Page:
Note: Get the first part of this tale here!
Tumbleweed Thompson and the Sharpshooter: The Conclusion
by Glenn McCarty, illustrated by Joe Sutphin
The sun broke over the Rocky Mountains with grace and glory that Saturday morning, and everything – juniper, columbine, even the scraggly sagebrush – seemed to glow with promise. Bursting out of bed, I darted to my chest of drawers, where I had laid out the costume I had acquired the night before at the Thompson’s room in Cutler’s boarding house. Neither of the room’s two occupants was home, but fortunately, one raccoon was. I found the rest of what I needed in a pile on the floor in the corner.
First, I donned the white checked shirt, pulled on the corduroy overalls, and tightened the skinny string tie. I was pleased to find everything fit fairly well, even though they were meant for someone taller and leaner. Then, it came time for the hair.
With a glance in the mirror, I bid a fond goodbye to my carefully-arranged straight locks. Then, I went to work with the pomade. Working up a generous palm-full of the thick, greasy goop, I pushed my hair back from my face and up in some sort of ridiculous pompadour. With a few more adjustments to height and angle, I believed I had finally found a look that would render me completely unrecognizable, or, even better, recognizable as someone else. It wasn’t red, like Tumbleweed’s hair, but I was betting he had disguised his hair when masquerading as me. I yanked the borrowed boots out from behind my door and pulled them on. They were much too big, but the clomping actually added to the picture of a gangly frontier drifter. Which was exactly who I needed to be.
For the final touch, I slipped into the kitchen, pulled a bottle of molasses from the cabinet, and dotted my cheeks, careful to fade the freckles into something resembling a sandy brown color. With one more glance into the mirror, I was satisfied. It was time for Tumbleweed Thompson masquerading as Eugene Teitsworth – I was calling him TumbleGene for short – to claim his prize.
After the revels of the previous evening’s jamboree, the streets of town were as bare as a skinny-dipper in the San Pedro River, so I was able to clomp undetected across the town green and over to the general store. The church bell was tolling nine o’clock as I reached the front porch of the small building with the green and gold bunting strung from its two front windows. The door was slightly ajar, and I could hear movement from inside. I glanced around the streets, then back at the door.
Suddenly, Charlotte appeared from around the corner of the building. She wore a dark blue cloak, both her arms tucked inside, and something small was obviously struggling furiously underneath.
“You need to get cracking, Eugene,” she said. “I’m not sure how much longer I can tangle with this raccoon. She’s a feisty one.”
“Did you use the bacon?”
“Of course I used the bacon. But I ran out halfway here. I found some kippers in their room, and that’s been working so far. But hurry!”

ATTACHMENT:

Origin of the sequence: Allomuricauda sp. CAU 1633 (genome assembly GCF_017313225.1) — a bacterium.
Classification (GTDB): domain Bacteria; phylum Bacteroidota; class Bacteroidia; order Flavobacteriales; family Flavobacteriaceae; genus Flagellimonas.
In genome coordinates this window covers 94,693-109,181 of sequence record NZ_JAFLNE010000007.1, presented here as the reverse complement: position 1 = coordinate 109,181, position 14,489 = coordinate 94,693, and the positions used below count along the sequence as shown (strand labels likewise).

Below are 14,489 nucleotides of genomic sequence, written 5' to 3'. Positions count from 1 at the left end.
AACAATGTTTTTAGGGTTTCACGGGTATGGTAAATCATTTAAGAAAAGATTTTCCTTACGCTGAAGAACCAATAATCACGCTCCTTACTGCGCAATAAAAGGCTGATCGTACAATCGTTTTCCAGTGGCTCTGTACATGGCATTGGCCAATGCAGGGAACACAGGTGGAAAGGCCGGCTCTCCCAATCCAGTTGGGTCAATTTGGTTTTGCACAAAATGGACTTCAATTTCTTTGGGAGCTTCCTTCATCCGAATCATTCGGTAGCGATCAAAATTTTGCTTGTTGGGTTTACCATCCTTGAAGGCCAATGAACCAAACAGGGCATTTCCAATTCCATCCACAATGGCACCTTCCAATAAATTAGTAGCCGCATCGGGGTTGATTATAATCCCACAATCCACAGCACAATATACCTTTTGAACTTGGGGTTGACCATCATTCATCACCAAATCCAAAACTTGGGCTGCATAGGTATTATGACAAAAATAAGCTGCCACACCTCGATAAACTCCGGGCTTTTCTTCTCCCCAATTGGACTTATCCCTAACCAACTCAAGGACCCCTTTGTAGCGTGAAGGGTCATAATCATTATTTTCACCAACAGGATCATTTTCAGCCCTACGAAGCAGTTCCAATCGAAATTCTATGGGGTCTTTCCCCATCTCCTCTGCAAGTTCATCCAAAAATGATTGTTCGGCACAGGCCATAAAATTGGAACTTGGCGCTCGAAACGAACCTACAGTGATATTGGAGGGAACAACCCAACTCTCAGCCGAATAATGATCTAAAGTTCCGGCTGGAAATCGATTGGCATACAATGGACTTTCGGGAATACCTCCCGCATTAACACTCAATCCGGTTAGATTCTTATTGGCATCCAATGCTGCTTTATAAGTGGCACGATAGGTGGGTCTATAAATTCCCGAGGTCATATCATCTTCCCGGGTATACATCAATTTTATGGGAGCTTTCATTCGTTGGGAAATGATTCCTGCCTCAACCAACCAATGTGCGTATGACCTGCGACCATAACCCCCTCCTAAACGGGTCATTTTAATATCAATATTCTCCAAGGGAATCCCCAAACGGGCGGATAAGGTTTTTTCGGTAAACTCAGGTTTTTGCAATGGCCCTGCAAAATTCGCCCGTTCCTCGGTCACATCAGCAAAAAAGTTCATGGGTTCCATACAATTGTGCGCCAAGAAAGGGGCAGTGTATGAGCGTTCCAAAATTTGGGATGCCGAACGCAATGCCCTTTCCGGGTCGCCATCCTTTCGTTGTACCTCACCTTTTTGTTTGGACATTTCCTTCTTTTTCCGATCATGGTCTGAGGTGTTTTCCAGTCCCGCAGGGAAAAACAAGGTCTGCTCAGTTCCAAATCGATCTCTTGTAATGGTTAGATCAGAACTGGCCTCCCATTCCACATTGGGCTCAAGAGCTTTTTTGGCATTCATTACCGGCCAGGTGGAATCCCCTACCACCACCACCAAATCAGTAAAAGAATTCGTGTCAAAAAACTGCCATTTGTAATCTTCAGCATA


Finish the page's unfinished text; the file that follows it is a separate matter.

I smiled. Bingo’s absence was bound to delay Tumbleweed long enough to allow me to beat him to the office. That was all that mattered. I looked up at the door. It was showtime.
With a swift kick to the door with my too-large boot, I swaggered inside. “Well, howdy and good morning, pops. I reckon I’m-a here to a-claim my prize. Ya know – that there shootin’ thinger with Tess Remington.”
Amos Revere stood, and for the slimmest of moments, he narrowed his eyes at me with a dim spark of recognition. I charged ahead, allowing him no time for thought.
“Eugene Teitsworth, proud resident of Rattlesnake Junction, here to claim my prize. What do I have to do there, pops? Sign my name, prick my finger? Let me at it, and I’ll be out of your hair for good.”
I leaned over the counter, careful to not get close enough to reveal my counterfeit freckles. I was also afraid at any moment the pomade would let loose, and my hair’s carefully-constructed architecture would come unglued. Obviously, I wasn’t familiar with the tensile strength of pomade. Not even a Texas twister would dislodge a strand at that point.
Amos Revere nodded. “Eugene Teitsworth, right – the winner of the essay contest,” he said slowly. “You were … more reserved yesterday.”
“Reserved?” I blinked. I had miscalculated. Instead of giving Mr. Revere a dollop of full-blown Tumbleweed Thompson, I should have given him Tumbleweed Thompson-masquerading-as-Eugene Teitsworth. I backed away from the desk. “Oh, right, sir. I’m a little tired from last night, plus I confess I got into my mom’s black coffee this morning, and I may have drunk more than my share of that stuff.”
He squinted again, studying me closely. Finally, he gave a broad smile. “You’ll want to go easy on black coffee, son. It’ll put hair on your chest. Whoo-eeh!”
I smiled in relief. “So, what do I have to do to claim this here prize?”
He reached into his pocket and pulled out a paper. “How about you give me the opening few lines of your essay?”
I opened my mouth, but before I could launch into my essay, carefully rehearsed the night before under Charlotte Scoggins’ watchful eye, the door burst open behind me.
“Stop right there. I do declare a transmission of justice is taking place, and I will not allow it to commence any further herewith!”
I whirled, and was immediately stupefied to see Eugene Teitsworth himself standing in the doorway: black suit, white shirt and black vest, hair darkened and slicked down, even the absence of freckles or even a gap between his front teeth. Yup, Tumbleweed had nailed it. I don’t know how, but he was me. In fact, he might have been more me than I was at that point.